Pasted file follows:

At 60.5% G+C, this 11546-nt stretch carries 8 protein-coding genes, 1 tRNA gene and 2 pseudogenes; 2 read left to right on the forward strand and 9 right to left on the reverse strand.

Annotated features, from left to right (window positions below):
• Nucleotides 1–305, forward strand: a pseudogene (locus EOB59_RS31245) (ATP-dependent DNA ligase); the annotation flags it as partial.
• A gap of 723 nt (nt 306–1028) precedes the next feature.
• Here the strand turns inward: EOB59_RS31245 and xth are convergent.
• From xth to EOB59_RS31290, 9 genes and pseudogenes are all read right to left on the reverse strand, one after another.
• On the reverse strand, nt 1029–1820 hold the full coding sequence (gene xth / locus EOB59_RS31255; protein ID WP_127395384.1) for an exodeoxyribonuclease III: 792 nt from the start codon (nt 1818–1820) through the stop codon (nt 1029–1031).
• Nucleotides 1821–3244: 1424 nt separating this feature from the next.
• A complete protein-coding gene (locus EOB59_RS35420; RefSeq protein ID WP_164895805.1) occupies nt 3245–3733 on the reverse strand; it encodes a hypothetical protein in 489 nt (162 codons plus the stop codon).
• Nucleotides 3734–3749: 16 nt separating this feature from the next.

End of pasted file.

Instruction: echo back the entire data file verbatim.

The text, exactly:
At 60.5% G+C, this 11546-nt stretch carries 8 protein-coding genes, 1 tRNA gene and 2 pseudogenes; 2 read left to right on the forward strand and 9 right to left on the reverse strand.

Annotated features, from left to right (window positions below):
• Nucleotides 1–305, forward strand: a pseudogene (locus EOB59_RS31245) (ATP-dependent DNA ligase); the annotation flags it as partial.
• A gap of 723 nt (nt 306–1028) precedes the next feature.
• Here the strand turns inward: EOB59_RS31245 and xth are convergent.
• From xth to EOB59_RS31290, 9 genes and pseudogenes are all read right to left on the reverse strand, one after another.
• On the reverse strand, nt 1029–1820 hold the full coding sequence (gene xth / locus EOB59_RS31255; protein ID WP_127395384.1) for an exodeoxyribonuclease III: 792 nt from the start codon (nt 1818–1820) through the stop codon (nt 1029–1031).
• Nucleotides 1821–3244: 1424 nt separating this feature from the next.
• A complete protein-coding gene (locus EOB59_RS35420; RefSeq protein ID WP_164895805.1) occupies nt 3245–3733 on the reverse strand; it encodes a hypothetical protein in 489 nt (162 codons plus the stop codon).
• Nucleotides 3734–3749: 16 nt separating this feature from the next.